James packed in the old bedroom wallpapered with Jefferson County Democrats — one wall dominated by FDR in dark glasses, the yellowed presidential face razored by that savage grin — and stopped on the way out to the road to pull a palm of boneset and joe-pye weed. He tossed the spray of tiny blossoms across his mother's grave behind the house. He could hear his brother calling and for a brief moment standing there at her feet he thought he could feel the land singing itself underground, an aura of rivers and trains humming inside the earth. Then Ben was beside him, saying it was time to go.
On the shoulder of the county two-lane Ben joked, did a short dance to imaginary music in his two-tone oxfords and pleated wool trousers. He adjusted the brim of his hat and leaned on his knees like an umpire, squinting into the overcast for the first car up they could hitch a ride with.
* * *
When James Heard got to the mine the main hole was bright, lit from inside and below by flame, talking fire blowing into view, wisping reds and yellows and the hollow color of peaches underneath. A smoke billow turned continuously into the belly of the night sky, its boiling flank white in the fire's light. Firemen had opened hoses full-force into the gate and down the shaft. There were wives against the fence in curlers and slippers, keening and crying; a group of older women stood back, solemn in coats over their bathrobes. James Heard pushed in close, found the foreman who had come to his house, but there was nothing to do but wait. The company wasn't exactly sure how many were down there, the foreman said. Could be near a hundred.
Heard turned back against the gathering crowd feeling his own breath coming in gusts, past faces shining in the glare, some he knew, wives and sons and daughters, brothers and fathers. He said nothing, acknowledging with nods or a touch as he passed, and stepped free of the crowd, stumbling slightly, steadying himself against the first tree he came to, a short birch, hearing his breath reach and pull and he held to it, the simple sound of it in his mind.
* * *
By dawn there was soft rain, a whisper in the surrounding forest. His wife brought coffee and sandwiches, taking up vigil with him. Some of the other wives sat on folding chairs in a half-circle, wrapped in blankets, singing old soulful hymns and reading passages aloud from the New Testament.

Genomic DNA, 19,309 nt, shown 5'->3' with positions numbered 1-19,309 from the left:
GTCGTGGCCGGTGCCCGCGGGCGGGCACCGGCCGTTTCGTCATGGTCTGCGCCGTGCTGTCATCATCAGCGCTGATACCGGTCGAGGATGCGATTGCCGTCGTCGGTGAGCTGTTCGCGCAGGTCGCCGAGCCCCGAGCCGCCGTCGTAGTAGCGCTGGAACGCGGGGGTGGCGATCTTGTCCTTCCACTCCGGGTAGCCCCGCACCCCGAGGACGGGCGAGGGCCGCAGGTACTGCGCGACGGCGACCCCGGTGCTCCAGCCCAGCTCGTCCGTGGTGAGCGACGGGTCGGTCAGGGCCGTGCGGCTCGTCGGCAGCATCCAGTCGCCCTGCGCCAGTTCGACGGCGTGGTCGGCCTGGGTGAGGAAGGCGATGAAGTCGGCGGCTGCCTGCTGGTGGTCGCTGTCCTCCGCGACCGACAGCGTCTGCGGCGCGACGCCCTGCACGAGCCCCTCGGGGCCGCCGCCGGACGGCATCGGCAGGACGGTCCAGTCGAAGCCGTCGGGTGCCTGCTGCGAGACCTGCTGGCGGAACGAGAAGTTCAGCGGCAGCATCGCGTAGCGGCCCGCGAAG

It was afternoon when the foreman came to say there was no further use in waiting. The mine was still burning, the governor was sending out a special disaster team. The foreman glanced around, his cheeks sooted. Might be days before this hole burns out, he said.
James Heard nodded. The foreman waited a moment before he said Jesus, Jimmy, I'm so goddamned sorry. Heard looked at the ground. The foreman touched his arm and moved off and Heard stood, families drifting away in silence around him through the rain, until he was alone with the smoking head of the shaft. He stood watching the smoke plume and felt himself a solitary figure in a secret landscape. When he walked slowly down the slope through wet leaves to where he had parked the truck, his wife was waiting for him.
He started the engine, turned it off, sat in the worn smell of work and old oil and coal dust. His wife stared straight ahead through the windshield. Drizzle ticked on the car's roof and he looked at his big hands resting on the steering wheel.
He started the engine a second time and took the truck home.
* * *
He told himself he could forget it, it would pass, but sudden rages convulsed him, riveted the room and left his wife and children remote and frightened. He lost himself in tirades, came to his senses alone and confused in front of the television with the sound turned down, dancing blue light in a black corner. He lost interest in sleeping, and sat up at the kitchen table resting his head in his hands with his eyes closed, listening to the furnace under the floor rumble on and off, his face a closed and silent territory. Over and over the night fire stood in his mind and he saw the new widows along the hollow on that November dawn, looking toward the fume of greasy smoke to the east, and when he did sleep he dreamt of burning tunnels, men choking the fire-holes trying to see some pocket free of the terrible light and heat, just some place they could rest out of their pain.